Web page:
There are two main incentives for adopting automated hiring tools: to increase efficiency and to reduce bias.

Particularly in industries with low barriers to entry, companies may receive hundreds or thousands of job applications—at times too many for the hiring team to review in detail. Some sources have suggested that the volume of job applications will increase as more applicants use free generative AI tools such as ChatGPT to assist in drafting cover letters or resumes.[4] Automated hiring tools can save costs and reduce reliance on arbitrary methods of prioritizing candidates (such as time of application, or first letter of applicant’s name). Ideally, such tools can rank candidates in a manner that brings the best candidates to the top of the list.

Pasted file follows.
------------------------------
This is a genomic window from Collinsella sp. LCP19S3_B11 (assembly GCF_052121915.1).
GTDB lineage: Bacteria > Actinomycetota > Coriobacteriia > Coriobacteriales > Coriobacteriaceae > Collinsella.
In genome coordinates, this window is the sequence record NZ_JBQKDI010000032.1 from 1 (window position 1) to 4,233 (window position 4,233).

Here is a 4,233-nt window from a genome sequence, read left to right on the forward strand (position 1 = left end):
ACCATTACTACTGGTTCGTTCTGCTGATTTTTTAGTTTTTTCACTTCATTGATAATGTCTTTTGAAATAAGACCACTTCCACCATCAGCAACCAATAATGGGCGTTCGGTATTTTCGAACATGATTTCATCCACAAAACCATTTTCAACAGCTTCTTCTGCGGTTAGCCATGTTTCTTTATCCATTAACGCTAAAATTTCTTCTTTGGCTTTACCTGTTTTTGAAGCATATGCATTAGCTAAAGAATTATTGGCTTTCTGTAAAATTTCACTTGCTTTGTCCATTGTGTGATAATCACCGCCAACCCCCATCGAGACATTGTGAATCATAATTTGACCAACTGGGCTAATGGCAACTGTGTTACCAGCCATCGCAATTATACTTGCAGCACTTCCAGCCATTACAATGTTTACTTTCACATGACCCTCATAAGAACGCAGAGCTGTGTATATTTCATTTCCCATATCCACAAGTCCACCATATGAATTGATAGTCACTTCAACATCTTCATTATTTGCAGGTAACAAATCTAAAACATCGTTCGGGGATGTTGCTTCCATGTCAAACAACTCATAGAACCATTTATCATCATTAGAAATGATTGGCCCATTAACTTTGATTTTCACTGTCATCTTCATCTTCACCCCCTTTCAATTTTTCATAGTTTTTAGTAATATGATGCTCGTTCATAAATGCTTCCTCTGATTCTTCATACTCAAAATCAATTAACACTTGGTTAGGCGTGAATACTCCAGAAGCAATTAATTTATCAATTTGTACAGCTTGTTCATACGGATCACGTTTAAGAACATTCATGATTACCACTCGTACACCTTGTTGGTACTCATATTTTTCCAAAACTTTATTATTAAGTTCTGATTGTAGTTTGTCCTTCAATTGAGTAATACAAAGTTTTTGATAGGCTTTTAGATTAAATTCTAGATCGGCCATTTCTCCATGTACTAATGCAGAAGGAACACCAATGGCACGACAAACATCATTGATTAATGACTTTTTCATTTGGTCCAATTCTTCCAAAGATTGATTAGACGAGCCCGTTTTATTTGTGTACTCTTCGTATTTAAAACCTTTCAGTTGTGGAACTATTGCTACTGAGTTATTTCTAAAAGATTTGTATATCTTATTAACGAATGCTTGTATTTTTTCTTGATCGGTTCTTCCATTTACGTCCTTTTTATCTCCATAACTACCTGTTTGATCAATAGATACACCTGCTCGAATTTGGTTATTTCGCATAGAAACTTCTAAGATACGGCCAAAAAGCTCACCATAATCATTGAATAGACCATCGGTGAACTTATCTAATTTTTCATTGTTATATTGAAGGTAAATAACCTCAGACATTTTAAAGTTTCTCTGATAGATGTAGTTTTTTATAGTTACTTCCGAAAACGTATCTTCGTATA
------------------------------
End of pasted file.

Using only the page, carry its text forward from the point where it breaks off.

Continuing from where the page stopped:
Automated hiring tools also have the potential to reduce bias, and lead to better hiring outcomes, if properly managed. Studies have demonstrated that human hiring decisions are often influenced by unconscious bias.[5] Automated hiring tools may be able to reduce bias significantly (though, as discussed below, without proper management, they may create or reinforce bias as well).

Automated Hiring Tools Come with Risks

Along with their potential benefits, the use of automated hiring tools may give rise to legal risks. For example:

  • Privacy laws may apply to the use of such technology insofar as the systems use personal information.
  • Human rights laws may apply insofar as the use of these systems could lead to discrimination.
  • Canada has laws related to automated decision tools coming into force in Québec on September 22, 2023, brought on by Québec’s Act 25.